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Culture of Denmark

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Denmark, like its Scandinavian neighbours, has historically been one of the most socially progressive cultures in the world.

In 1969, Denmark was the first country to legalise pornography,[150] and in 2012, Denmark replaced its "registered partnership" laws, which it had been the first country to introduce in 1989,[151][152] with gender-neutral marriage.[153][154] Modesty, punctuality but above all equality are important aspects of the Danish way of life.[155]
The astronomical discoveries of Tycho Brahe (1546–1601), Ludwig A. Colding's (1815–88) neglected articulation of the principle of conservation of energy, and the brilliant contributions to atomic physics of Niels Bohr (1885–1962) indicate the range of Danish scientific achievement. The fairy tales of Hans Christian Andersen (1805–1875), the philosophical essays of Søren Kierkegaard (1813–55), the short stories of Karen Blixen (penname Isak Dinesen), (1885–1962), the plays of Ludvig Holberg (1684–1754), and the dense, aphoristic poetry of Piet Hein (1905–96), have earned international recognition, as have the symphonies of Carl Nielsen (1865–1931). From the mid-1990s, Danish films have attracted international attention, especially those associated with Dogme 95 like those of Lars von Trier.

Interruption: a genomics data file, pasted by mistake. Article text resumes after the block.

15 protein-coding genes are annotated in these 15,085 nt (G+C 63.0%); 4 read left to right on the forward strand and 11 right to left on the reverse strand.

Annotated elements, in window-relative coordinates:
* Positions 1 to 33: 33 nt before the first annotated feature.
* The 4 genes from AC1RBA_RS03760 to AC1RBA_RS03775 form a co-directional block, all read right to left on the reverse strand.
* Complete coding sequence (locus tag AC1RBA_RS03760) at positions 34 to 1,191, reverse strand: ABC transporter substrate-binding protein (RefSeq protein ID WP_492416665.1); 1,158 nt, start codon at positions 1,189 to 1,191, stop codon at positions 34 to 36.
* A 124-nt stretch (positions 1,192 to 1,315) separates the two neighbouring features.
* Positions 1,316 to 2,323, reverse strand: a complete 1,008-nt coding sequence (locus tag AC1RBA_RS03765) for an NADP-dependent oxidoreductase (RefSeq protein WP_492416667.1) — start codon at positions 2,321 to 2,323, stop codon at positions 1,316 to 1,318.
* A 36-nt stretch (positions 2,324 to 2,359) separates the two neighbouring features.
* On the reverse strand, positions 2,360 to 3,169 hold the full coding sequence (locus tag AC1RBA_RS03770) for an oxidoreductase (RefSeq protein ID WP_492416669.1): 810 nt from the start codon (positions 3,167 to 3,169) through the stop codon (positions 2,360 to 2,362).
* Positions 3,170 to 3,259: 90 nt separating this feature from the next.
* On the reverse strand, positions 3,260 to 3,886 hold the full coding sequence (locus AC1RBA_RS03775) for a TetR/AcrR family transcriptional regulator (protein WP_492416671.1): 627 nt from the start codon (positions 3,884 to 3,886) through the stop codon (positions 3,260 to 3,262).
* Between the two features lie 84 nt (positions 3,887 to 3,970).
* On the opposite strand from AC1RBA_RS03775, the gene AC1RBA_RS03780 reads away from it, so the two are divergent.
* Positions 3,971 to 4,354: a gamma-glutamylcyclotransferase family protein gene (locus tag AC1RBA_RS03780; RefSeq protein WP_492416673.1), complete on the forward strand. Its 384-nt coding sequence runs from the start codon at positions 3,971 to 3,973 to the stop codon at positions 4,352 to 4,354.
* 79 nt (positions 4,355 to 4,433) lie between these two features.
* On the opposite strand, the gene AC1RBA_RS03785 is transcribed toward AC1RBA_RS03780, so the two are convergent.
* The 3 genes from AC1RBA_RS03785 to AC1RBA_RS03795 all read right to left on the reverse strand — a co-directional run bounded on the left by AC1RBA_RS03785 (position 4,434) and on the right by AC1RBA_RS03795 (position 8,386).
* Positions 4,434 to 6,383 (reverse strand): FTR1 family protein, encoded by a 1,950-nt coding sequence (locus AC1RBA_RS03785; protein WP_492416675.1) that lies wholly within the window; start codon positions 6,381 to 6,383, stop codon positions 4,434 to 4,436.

Culture of Denmark. Culture and the arts thrive as a result of the proportionately high amount of government funding they receive, much of which is administered by local authorities so as to involve citizens directly.[1] Thanks to a system of grants, Danish artists are able to devote themselves to their work while museums, theatres, and the film institute receive national support.[2] Hygge[edit] Danish Christmas tree with homemade decorations Danish Christmas[edit] Juleaften (Danish for Christmas Eve) or Yule Eve starts around 6 p.m. when a traditional dinner is served.

Culture of Denmark

Culture of the Faroe Islands. Traditional Faroese houses with turf roof in Reyni, Tórshavn.

Culture of the Faroe Islands